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  • Trekking Tips

Facing emergencies at High altitudes

Published On 21 May 2020 by Max Sharma

It is astounding to observe how human beings always find their way out of situations or problems. We really make through the thick and thins, if we remain determined and use our intellect. The rational power that we possess is certainly the best gift we could ever possibly receive. But how is all of this relevant here? Well at high altitudes, you exist in an alien vicinity that has quite a varied atmosphere altogether, from cold exposure to reduced amounts of oxygen in the air, it is exasperating to sustain but unsurprisingly we humans manage pretty well. With precautions and management we set our paths into the wild and adapt remarkably. But before an individual sets off to begin his trek, he should have comprehensive research of the terrain he seeks to visit and should certainly have a broad idea about facing emergencies at high altitudes. Here we have compiled all the important guidelines that you need to remember before getting started and also during your trek. Keep reading to learn more.



  1. Before getting started.

    • It is always a good idea to do your domain of preparation before getting started. You should not only be alert but also both mentally and physically fit prior to your trek. While your trip still remains two months or about at least a month ahead, start walking or mildly jogging and running to enhance your stamina. It is important to remember that performing even the most basic functions like walking is tiring and exhausting at high altitudes. Thus allowing your body to feel the drill before the actual trek may turn out to be a little helpful. Hand in hand, working out or exercising, precisely performing cardio exercises can also be really beneficial in increasing the capacity of your lungs that ultimately facilitate the process of respiration at high altitudes.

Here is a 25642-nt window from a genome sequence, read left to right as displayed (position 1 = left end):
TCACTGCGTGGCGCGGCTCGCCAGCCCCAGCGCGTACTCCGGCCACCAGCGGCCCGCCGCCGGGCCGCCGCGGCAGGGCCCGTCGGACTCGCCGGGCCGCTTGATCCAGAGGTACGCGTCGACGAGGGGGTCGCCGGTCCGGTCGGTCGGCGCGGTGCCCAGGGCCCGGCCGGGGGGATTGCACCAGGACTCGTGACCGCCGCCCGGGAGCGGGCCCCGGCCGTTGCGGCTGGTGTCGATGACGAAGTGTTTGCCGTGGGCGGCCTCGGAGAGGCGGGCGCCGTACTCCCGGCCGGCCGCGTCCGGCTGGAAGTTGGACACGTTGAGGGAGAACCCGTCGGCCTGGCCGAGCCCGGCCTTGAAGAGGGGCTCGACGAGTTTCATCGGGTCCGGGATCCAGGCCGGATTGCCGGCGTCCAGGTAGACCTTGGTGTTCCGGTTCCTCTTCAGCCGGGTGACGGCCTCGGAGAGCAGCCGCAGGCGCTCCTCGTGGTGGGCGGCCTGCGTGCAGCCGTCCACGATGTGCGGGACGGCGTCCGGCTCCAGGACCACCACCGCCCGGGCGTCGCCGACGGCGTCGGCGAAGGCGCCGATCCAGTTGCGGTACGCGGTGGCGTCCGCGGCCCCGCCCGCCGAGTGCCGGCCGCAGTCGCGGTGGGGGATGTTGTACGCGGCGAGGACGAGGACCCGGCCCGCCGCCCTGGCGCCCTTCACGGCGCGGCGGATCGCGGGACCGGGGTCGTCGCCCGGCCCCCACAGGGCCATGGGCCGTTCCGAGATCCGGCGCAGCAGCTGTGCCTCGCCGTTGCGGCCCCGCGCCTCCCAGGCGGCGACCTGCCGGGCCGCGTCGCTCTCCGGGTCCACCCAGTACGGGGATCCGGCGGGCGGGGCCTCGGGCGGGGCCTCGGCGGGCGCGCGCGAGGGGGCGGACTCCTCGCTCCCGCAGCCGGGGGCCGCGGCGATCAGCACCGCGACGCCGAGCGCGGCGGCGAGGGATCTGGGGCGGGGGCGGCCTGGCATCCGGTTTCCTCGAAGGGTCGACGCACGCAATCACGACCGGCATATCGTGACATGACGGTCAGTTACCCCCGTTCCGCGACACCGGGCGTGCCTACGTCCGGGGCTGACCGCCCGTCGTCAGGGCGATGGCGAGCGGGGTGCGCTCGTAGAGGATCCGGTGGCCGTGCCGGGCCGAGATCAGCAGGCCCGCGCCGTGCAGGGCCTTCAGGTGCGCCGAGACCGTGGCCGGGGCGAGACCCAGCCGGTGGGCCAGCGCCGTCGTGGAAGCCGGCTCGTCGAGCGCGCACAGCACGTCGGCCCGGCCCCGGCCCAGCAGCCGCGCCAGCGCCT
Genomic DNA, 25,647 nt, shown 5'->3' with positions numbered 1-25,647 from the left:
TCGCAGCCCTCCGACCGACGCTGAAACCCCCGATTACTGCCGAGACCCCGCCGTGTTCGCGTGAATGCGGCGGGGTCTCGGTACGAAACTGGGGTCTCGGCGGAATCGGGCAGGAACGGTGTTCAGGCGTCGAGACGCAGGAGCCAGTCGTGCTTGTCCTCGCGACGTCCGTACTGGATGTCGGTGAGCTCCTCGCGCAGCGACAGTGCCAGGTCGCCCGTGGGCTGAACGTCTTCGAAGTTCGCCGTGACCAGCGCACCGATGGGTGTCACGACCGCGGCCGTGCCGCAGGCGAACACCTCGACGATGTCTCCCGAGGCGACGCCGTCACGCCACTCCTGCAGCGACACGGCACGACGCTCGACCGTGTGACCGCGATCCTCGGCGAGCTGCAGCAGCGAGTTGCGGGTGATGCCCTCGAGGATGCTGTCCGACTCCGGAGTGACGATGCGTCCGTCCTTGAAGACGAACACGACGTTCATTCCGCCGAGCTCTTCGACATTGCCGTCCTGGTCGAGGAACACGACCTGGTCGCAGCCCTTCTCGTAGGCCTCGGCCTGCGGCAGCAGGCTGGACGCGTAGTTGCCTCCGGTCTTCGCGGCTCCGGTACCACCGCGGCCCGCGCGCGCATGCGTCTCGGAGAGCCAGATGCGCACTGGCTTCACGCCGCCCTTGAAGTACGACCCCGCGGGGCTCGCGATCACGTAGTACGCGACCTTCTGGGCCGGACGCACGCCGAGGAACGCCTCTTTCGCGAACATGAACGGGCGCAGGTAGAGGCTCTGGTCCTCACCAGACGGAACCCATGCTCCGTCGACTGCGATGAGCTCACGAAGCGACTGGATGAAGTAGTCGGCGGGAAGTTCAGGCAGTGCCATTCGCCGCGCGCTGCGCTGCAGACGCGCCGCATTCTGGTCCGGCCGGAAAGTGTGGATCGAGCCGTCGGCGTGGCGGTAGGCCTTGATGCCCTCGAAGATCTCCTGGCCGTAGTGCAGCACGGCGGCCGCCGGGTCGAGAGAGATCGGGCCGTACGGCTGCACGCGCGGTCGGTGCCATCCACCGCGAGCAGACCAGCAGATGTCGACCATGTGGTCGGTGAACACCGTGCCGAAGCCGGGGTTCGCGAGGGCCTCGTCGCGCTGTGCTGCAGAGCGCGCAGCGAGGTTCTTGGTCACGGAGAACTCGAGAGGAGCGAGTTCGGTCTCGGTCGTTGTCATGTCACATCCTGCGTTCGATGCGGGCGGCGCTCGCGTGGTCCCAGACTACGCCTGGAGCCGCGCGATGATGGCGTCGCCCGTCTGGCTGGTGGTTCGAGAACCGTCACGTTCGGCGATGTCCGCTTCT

• The second most important advice before even planning your trek is to undergo a medical check-up to observe any condition that may turn out to be lethal at higher altitudes. Remember to be transparent and honest with your doctor and also earnestly mention any symptoms that you may have observed re-occurs often or don't seem to go away. Completely and absolutely avoid acquiring a false medical certificate without even undergoing a check-up. That would certainly be one of the most foolish steps to follow. Undergoing a medical check-up is really important in cases of trekking to really extreme altitudes.